Chapter 6 Substance Abuse and Drug Testing in the Workplace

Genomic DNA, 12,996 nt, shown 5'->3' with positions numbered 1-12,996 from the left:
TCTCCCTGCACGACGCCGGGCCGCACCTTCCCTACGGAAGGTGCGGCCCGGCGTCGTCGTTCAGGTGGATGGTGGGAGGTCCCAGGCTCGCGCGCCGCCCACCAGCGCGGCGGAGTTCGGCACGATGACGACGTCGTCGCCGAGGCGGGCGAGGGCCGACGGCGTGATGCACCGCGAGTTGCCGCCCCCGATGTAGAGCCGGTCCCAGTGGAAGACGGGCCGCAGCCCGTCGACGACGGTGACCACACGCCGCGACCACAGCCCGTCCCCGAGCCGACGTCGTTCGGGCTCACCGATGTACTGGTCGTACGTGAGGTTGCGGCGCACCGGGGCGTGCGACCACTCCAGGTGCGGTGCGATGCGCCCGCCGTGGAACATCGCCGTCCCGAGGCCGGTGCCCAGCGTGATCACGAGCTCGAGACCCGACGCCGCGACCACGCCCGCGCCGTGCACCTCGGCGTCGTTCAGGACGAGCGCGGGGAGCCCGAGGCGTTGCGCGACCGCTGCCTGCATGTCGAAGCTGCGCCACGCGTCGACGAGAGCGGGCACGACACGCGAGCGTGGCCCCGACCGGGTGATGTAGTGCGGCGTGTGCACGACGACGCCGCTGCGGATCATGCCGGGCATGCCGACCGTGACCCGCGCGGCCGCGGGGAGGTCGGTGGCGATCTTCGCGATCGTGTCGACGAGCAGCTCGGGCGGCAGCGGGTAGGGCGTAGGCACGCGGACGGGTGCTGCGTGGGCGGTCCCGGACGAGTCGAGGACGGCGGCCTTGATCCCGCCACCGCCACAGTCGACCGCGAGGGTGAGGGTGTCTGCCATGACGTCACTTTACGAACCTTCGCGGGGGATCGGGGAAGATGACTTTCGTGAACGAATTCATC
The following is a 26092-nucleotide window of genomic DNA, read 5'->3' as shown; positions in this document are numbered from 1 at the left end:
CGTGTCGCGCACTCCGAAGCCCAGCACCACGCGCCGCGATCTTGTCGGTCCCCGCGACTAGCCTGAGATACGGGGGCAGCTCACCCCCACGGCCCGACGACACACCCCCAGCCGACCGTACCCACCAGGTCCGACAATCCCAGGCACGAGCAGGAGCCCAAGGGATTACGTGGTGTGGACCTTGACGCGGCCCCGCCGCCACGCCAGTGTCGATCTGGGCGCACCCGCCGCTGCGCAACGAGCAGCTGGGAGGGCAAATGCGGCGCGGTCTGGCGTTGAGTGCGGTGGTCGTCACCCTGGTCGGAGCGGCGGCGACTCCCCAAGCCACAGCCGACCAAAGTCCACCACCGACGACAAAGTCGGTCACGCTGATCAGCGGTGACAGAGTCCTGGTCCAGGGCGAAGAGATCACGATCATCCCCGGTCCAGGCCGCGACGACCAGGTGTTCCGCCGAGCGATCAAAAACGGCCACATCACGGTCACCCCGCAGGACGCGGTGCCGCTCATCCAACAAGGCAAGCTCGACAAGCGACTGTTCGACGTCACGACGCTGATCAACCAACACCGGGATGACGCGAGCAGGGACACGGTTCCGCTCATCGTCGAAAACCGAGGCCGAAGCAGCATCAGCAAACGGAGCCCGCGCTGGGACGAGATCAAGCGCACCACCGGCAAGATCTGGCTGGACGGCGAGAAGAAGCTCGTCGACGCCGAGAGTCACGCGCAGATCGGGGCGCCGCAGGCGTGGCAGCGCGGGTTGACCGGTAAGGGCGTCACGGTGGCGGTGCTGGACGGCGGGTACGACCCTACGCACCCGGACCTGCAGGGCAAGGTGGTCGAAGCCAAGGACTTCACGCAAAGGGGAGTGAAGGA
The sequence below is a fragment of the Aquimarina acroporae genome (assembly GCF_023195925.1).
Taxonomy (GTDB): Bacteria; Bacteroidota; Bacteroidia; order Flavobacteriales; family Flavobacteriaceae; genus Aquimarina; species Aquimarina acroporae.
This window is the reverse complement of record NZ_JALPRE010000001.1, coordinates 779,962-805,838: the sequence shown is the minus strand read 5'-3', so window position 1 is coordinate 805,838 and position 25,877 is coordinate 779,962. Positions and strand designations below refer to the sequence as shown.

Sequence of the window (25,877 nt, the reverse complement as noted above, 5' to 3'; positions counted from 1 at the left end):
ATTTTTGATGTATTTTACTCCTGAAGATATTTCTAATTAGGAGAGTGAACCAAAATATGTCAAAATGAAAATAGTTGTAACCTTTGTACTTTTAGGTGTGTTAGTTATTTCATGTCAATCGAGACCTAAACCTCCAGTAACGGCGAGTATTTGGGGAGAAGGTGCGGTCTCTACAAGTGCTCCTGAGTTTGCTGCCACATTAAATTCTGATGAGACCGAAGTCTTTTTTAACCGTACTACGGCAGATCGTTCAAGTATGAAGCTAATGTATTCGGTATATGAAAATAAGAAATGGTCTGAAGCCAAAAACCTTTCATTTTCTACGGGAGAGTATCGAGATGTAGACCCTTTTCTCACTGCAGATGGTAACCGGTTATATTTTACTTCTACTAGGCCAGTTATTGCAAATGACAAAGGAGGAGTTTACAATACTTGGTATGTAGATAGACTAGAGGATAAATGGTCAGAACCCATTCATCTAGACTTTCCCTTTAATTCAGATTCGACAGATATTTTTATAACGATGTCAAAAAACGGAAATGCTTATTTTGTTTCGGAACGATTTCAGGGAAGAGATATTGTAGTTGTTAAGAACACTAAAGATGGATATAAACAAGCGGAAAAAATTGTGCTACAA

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1 Chapter 6 Substance Abuse and Drug Testing in the Workplace A. Nature of the Problem and Purposes of This Chapter The existence of drug and alcohol abuse in the workplace is widely recognized as a severe problem for employers. The National Institute on Drug Abuse has reported that between 10% and 23% of all employees abuse drugs on the job, and it concluded that drug abuse is the most common health hazard in the workplace. The financial drain on employers has been measured at over $100 billion annually, including all direct and indirect costs. The adverse consequences of substance abuse in the workplace are myriad: Increased accidents and injuries with resultant increased workers compensation claims Increased theft of company or client property Increased absenteeism and tardiness Increased use of and ultimate cost of medical and health benefits Adverse effect on the emotional well-being of employees, their interpersonal relationships, and employee morale Increased risk for injuries to client s employees or property Increased potential for liability by employers who employ persons with known substance abuse problems The staffing industry is not immune from increasing concern with and adoption of policies to prevent or cure the problem of substance abuse in the workplace. Indeed, although many staffing firms have little or no interest in testing their employees, an increasing number of companies that test their own employees are beginning to require temporary employees assigned to them to be screened as well. The primary purpose of this chapter is to provide legal and practical information to those staffing firms that are attempting to respond to client requests for drug testing, or that anticipate receiving such requests in the future. B. Legal Implications of Drug Testing 1. General At present, no state or federal statute completely prohibits a private employer from utilizing drug testing to address the problem of substance abuse in the workplace. The implementation of drug testing is therefore not per se illegal. This does not mean that drug testing presents no legal issues or that employers have no fear of liability if they do drug-test. On the contrary, many states have enacted legislation regulating drug testing, and there are numerous constitutional provisions, statutes, and other legal rights that may be relied upon by employees or applicants who seek to challenge drug testing or decisions based on the results of a drug test. In short, drug testing of employees or applicants presents real risks of potential liability, and it is vital that care be taken to comply with applicable legal provisions and constraints before embarking on a drug-testing program. Legal challenges to drug and/or alcohol testing are likely to be made on one or more of the following bases: federal and state constitutional provisions; federal and state antidiscrimination laws; state and local